160 The Esplanade, Petone, Lower Hutt
Opens 7am daily; closes 5pm Mon–Wed; 9pm Thurs–Sun
Porridge $12, granola $13; Good Fortune coffee (incl filter), Ritual Tea Co. tea
The Seashore Cabaret is above the Petone Rowing Club, right on the foreshore. It is in many ways a Hutt Valley equivalent of Lyall Bay’s Maranui café, and indeed was founded by the same people. It too features vintage signs, children’s ride-on amusements and retro-styled menu graphics. Its volume of vintage decor makes Maranui appear sparse by comparison though. There is even a set of playable pinball machines and at the top of the stairs you are greeted by the voice of a fortune teller mannequin. It is very popular with families in the weekends.
The porridge is available all year round, so far as I know. It has a ginger theme, though the menu doesn’t mention this, describing it as, ‘Winter porridge: with baked pears, spiced date syrup, pecan-oat crumble and served with Zany-Zeus pouring cream’. This ginger flavour runs through the circular dribbles of date syrup as well as in the crumble. The pears are small and with their skins on. Pears, ginger, porridge, cream: they all go together quite well.
The porridge was fairly thick and served as a generous helping. I used up all the cream to moisten it and, what with the sugar in the toppings, ended up feeling too full to finish the bowl completely.
The coffee was served in a retro-styled Good Fortune Coffee mug and was rather luke warm. You can get bottomless filter coffee for an extra $2. I had tea on my previous visit and this was EXCELLENT. I’m recycling the photo from my Seashore granola page here. If you want to know what good, plain tea should taste like, this is it. The tea pot was a good pourer and had enough for two or so cups. The only downside is that the tea was served in a coffee cup. And no extra hot water was offered.
There are no conventional cheese scones here, but there are caramelised onion and cheese ones, plus date scones. I took one of the latter home to eat. I’m not sure if you could call it a scone, but then the exact term escapes me. The dough is quite cake-like and is clearly made of folded layers, each with date paste spread on them.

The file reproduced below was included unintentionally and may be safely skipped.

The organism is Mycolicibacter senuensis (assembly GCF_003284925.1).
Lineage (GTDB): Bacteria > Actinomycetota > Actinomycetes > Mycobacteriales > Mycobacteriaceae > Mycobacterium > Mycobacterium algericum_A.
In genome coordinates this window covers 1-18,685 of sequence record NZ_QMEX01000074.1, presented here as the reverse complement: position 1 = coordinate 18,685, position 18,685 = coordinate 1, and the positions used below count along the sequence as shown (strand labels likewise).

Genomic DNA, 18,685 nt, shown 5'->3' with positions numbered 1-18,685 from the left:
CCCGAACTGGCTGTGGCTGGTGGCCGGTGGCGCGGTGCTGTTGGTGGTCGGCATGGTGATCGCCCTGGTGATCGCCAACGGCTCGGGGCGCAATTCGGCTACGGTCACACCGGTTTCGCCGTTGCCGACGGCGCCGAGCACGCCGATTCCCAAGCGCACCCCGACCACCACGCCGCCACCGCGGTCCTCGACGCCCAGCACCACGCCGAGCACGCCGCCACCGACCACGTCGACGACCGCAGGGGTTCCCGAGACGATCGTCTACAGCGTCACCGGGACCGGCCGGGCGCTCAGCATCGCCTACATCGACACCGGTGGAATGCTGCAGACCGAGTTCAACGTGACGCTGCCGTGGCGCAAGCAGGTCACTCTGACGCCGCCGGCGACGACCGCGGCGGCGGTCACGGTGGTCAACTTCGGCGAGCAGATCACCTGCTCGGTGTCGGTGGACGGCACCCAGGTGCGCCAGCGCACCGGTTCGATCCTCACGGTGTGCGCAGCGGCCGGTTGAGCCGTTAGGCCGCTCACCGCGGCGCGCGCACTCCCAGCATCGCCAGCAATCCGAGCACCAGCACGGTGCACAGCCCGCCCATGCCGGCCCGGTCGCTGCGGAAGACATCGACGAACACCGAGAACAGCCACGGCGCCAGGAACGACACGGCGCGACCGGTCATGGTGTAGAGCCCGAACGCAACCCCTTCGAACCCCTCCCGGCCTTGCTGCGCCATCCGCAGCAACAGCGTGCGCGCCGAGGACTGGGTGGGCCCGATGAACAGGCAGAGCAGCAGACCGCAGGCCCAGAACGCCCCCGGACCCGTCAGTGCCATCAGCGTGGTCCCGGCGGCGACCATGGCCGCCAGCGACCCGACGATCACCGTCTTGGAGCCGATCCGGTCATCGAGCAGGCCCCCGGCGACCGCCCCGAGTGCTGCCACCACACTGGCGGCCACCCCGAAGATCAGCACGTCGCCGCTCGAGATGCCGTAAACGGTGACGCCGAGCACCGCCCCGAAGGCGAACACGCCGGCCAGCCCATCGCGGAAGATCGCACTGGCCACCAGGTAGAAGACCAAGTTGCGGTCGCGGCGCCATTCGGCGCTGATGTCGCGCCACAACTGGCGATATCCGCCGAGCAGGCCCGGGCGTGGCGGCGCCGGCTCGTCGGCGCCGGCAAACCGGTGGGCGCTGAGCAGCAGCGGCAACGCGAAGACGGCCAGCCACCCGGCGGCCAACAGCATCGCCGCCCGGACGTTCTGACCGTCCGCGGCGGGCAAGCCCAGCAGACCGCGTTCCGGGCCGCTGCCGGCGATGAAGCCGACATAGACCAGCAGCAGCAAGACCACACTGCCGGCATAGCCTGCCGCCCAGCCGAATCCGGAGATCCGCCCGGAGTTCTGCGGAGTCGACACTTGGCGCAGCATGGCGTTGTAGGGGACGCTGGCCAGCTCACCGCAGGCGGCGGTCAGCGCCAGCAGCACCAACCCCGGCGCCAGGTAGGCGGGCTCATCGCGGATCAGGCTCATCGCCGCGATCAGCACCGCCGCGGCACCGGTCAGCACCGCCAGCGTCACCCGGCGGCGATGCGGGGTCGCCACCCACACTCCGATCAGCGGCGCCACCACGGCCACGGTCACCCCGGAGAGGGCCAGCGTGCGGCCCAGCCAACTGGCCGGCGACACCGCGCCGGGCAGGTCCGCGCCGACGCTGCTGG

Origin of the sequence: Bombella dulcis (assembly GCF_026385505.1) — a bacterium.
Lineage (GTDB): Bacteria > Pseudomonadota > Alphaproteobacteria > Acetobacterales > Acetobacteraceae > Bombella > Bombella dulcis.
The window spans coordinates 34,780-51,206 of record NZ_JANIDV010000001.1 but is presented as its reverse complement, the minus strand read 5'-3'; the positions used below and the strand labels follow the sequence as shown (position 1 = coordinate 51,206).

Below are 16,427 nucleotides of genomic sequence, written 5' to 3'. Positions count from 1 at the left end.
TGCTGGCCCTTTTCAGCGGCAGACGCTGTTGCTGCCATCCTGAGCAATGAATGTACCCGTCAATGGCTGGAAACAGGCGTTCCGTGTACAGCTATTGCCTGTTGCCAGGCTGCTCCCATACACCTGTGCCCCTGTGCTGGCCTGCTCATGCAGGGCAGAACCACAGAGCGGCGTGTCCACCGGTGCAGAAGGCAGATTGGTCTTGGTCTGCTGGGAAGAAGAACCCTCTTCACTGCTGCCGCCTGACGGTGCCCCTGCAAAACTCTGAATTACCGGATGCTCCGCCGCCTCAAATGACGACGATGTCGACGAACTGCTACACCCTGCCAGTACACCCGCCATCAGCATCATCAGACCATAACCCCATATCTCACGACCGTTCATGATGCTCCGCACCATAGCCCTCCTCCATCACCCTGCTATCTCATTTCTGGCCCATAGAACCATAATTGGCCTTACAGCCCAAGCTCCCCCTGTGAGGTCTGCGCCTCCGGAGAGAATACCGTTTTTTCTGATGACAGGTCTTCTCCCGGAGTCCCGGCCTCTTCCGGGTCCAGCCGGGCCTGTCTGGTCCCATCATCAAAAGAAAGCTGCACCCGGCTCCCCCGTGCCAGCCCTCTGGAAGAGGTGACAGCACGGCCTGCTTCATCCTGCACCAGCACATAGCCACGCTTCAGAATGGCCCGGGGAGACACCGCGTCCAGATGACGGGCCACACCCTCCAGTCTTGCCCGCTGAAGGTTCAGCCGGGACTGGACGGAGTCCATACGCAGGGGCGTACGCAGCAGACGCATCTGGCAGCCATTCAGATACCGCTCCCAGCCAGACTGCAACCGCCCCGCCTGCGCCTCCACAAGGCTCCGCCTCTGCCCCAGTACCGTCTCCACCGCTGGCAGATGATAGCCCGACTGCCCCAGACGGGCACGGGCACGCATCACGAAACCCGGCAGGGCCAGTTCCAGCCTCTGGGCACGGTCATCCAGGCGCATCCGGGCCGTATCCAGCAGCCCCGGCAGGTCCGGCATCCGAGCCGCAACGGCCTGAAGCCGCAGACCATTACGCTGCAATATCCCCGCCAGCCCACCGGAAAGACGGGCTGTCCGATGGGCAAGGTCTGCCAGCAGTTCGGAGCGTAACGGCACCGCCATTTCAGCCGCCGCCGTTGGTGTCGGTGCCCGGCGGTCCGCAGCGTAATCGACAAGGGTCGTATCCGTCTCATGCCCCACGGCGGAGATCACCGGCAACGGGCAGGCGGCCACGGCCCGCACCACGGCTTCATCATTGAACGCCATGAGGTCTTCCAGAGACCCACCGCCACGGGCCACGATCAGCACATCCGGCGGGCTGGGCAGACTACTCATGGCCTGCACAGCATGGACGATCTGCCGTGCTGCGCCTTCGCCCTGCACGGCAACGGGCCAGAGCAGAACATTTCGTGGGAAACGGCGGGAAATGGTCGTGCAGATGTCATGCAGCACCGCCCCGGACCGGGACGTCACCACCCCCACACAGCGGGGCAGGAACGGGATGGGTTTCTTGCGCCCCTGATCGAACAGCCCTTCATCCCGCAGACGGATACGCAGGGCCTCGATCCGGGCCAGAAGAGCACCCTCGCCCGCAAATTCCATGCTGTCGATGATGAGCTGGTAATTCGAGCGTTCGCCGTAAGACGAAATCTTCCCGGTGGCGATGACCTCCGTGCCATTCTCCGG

The view, right on the beach, is expansive and looks south, right down the harbour. As the prevailing wind is from the north, you can often sit near the open French windows, if not on the narrow decking outside, without getting cold.
At first I just loved this place for its vintage bric-a-brac and the cleverness with which a vintage look was re-created in some places – especially with the graphics on the coffee cups and the signage relating to Good Fortune Coffee.
But I did start to feel uncomfortable about an imitated or invented Kiwiana. I thought of those Americana diners with their stereotyped 1950s chrome and red vinyl decor and appeal to a family audience. Is this a NZ sort of version?
I also wondered about the seating. It is eclectic, with booths, high tables with stools, and conventional cafe tables with old school chairs near the beach-view section. This all offers options for the different sized groups who turn up, with booths suiting families in particular. But the barn-like space does feel unstructured as a result. Stronger lighting on the counter – which is attractive and dense with both food and retro items – would help make this more of a visual focal point.
Like Maranui, the Seashore Cabaret is a victim of its own popularity. You need to arrive within the first hour (or perhaps two) of opening on a weekend if you want a good seat and avoid a long wait for your food. Expect to queue by mid-morning. The people you can see in the doorway below are the tail end of a queue that goes all the way up the stairs as people wait for a free table.
Seashore gets good marks for being a living wage employer and offering fair trade coffee. Not so responsible are the heavy sugar and fat food choices on the children’s menus: pancakes with syrup, Coco Pops, and burgers and fries.
Well balanced porridge. Personally I like more fruit and some nuts with my porridge, but it’s hard to complain about this version. Best to get here very early in the day if visiting in the weekend. Filter coffee is served, as well as very good tea. Well worth a trip.
Reviewed July 2020.
Menus, ingredients and opening hours may change. Check with eatery before you visit.